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Tuesday, November 16, 2021
NAR Economist Yun: Housing Market May Normalize in 2022
By Kerry Smith
Forecasts always include caveats that may upend predictions, but NAR’s Lawrence Yun says the market is hot right now – and he sees more of the same in 2022. While next year’s sales may not surpass 2021 numbers, he expects a banner year compared to those before the pandemic.
SAN DIEGO – The outlook for the residential real estate market, which performed exceptionally well during the height of the pandemic, continues to be promising, according to NAR Chief Economist Lawrence Yun, speaking during the National Association of Realtors® (NAR) convention.
“All markets are seeing strong conditions and home sales are the best they have been in 15 years, Yun said. “The housing sector’s success will continue – but I don’t expect next year’s performance to exceed this year’s.”
An unknown, he said, is how remote work opportunities will play out in the future, and he advised the industry to keep that in mind.
“We are only in the first innings of work-from-home options,” Yun said. “People have not fully digested the work-from-home-flexibility model yet in determining home size and locational choice.”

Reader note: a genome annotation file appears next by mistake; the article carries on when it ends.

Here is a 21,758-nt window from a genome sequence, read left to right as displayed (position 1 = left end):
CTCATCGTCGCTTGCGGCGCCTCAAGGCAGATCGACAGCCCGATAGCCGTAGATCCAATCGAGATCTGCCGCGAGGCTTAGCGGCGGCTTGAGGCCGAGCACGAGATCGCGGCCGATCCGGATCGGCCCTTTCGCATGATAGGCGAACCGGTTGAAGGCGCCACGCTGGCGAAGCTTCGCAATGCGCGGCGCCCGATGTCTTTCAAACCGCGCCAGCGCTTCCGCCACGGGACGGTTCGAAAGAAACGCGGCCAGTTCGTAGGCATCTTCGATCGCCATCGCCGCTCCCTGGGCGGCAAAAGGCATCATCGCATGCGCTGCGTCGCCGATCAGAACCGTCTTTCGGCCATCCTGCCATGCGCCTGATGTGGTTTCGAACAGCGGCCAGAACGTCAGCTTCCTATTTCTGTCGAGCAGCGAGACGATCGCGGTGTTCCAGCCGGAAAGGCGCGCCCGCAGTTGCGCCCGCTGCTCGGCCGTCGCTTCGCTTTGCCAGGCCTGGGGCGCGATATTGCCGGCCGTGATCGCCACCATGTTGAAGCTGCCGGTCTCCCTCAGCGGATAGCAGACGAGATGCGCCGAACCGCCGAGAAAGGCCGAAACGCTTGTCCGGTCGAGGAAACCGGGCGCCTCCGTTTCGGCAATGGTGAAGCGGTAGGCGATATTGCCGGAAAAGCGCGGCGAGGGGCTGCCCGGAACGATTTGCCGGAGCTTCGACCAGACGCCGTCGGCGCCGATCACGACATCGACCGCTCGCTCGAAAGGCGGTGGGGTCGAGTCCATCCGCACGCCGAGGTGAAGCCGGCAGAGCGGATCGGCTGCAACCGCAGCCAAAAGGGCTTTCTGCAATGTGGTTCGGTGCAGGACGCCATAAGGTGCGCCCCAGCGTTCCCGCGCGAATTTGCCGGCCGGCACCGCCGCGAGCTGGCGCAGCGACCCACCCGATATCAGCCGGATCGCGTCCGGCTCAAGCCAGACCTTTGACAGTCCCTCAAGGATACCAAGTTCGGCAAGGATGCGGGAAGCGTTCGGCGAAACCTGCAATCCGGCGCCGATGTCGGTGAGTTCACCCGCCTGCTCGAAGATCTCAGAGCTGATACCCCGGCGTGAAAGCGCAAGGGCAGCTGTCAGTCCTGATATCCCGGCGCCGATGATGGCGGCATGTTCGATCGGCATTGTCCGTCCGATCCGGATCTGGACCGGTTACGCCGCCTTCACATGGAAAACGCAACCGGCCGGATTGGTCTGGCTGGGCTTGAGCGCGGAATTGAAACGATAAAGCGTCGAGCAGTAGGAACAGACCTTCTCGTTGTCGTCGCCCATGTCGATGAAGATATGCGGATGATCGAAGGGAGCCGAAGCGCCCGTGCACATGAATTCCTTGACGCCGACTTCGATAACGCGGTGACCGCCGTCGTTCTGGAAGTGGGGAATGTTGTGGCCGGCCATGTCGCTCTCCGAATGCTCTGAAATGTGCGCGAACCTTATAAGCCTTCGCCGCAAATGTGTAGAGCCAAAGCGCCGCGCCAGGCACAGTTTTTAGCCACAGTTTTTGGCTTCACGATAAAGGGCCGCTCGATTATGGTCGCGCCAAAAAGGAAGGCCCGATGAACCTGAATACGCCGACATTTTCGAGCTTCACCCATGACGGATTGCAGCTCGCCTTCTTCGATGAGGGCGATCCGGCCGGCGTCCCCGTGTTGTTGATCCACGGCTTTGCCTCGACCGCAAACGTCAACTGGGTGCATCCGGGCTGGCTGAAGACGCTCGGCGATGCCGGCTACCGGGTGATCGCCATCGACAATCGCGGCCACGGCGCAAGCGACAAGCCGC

Even though there may be a decline in sales in 2022, Yun still forecasts that home sales will outdo pre-pandemic levels. His prediction, he noted, is based on an anticipation of more inventory in the coming months. That supply will be generated, in part, from new housing construction – already underway – as well as from the conclusion of the mortgage forbearance program, which in turn will cause a number of homeowners to sell.
“With more housing inventory to hit the market, the intense multiple offers will start to ease,” Yun said. “Home prices will continue to rise but at a slower pace.”
The job market struggled during the pandemic but turned a corner and continues to make incremental progress, Yun said. Since the nation emerged from lockdown, 18 million jobs have been created. At 4.6%, the unemployment rate implies the U.S. economy should be back to normal – however, the country still faces an employment shortage, he added. There are 4 million fewer jobs now than the number before COVID-19.
Forecasts for 2022 depends a bit on U.S. location. Some areas of the nation are thriving and fully recovered, Yun said – places like Idaho and Utah. Both states currently having more jobs now than at the beginning of the pandemic.
While real estate has thrived, Yun says signs suggest that a more normal and predictable market is on the horizon. Home sales surged over the past year in an uncharacteristic manner, with many receiving multiple bids after only being on the market for a short period. However, the 2022 housing sector will settle down, though at above pre-pandemic levels.
Yun projected that mortgage rates, currently at 3.0%, will increase to 3.7% in the coming months, a rise he attributes to persistent high inflation. Home prices rose by 12% on average in 2020 and 2021, while inflation rose 3%.
“Rising rents will continue to place upward pressures on inflation,” he said. “Nevertheless, real estate is a great hedge against inflation.”